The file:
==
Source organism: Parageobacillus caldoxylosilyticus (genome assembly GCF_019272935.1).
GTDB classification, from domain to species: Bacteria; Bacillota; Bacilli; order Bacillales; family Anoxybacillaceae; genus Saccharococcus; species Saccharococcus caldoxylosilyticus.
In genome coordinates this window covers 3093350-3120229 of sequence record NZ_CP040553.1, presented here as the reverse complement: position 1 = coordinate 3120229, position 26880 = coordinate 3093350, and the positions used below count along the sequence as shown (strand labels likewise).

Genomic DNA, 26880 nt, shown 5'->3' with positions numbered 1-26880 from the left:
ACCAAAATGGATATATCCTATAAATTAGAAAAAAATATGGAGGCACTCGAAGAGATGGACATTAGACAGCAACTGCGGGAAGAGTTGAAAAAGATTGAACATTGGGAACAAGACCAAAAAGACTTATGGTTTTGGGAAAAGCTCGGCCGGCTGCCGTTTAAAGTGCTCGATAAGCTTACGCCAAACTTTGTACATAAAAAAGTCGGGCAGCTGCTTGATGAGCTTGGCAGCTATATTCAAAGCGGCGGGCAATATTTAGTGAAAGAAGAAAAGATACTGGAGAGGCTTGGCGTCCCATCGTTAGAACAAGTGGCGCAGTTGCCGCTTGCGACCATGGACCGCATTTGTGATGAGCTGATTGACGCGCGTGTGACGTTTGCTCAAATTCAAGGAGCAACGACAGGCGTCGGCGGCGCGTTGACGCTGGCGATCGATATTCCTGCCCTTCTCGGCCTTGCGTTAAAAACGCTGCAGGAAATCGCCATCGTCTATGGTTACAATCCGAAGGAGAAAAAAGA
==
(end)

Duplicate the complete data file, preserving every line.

Source organism: Parageobacillus caldoxylosilyticus (genome assembly GCF_019272935.1).
GTDB classification, from domain to species: Bacteria; Bacillota; Bacilli; order Bacillales; family Anoxybacillaceae; genus Saccharococcus; species Saccharococcus caldoxylosilyticus.
In genome coordinates this window covers 3093350-3120229 of sequence record NZ_CP040553.1, presented here as the reverse complement: position 1 = coordinate 3120229, position 26880 = coordinate 3093350, and the positions used below count along the sequence as shown (strand labels likewise).

Genomic DNA, 26880 nt, shown 5'->3' with positions numbered 1-26880 from the left:
ACCAAAATGGATATATCCTATAAATTAGAAAAAAATATGGAGGCACTCGAAGAGATGGACATTAGACAGCAACTGCGGGAAGAGTTGAAAAAGATTGAACATTGGGAACAAGACCAAAAAGACTTATGGTTTTGGGAAAAGCTCGGCCGGCTGCCGTTTAAAGTGCTCGATAAGCTTACGCCAAACTTTGTACATAAAAAAGTCGGGCAGCTGCTTGATGAGCTTGGCAGCTATATTCAAAGCGGCGGGCAATATTTAGTGAAAGAAGAAAAGATACTGGAGAGGCTTGGCGTCCCATCGTTAGAACAAGTGGCGCAGTTGCCGCTTGCGACCATGGACCGCATTTGTGATGAGCTGATTGACGCGCGTGTGACGTTTGCTCAAATTCAAGGAGCAACGACAGGCGTCGGCGGCGCGTTGACGCTGGCGATCGATATTCCTGCCCTTCTCGGCCTTGCGTTAAAAACGCTGCAGGAAATCGCCATCGTCTATGGTTACAATCCGAAGGAGAAAAAAGA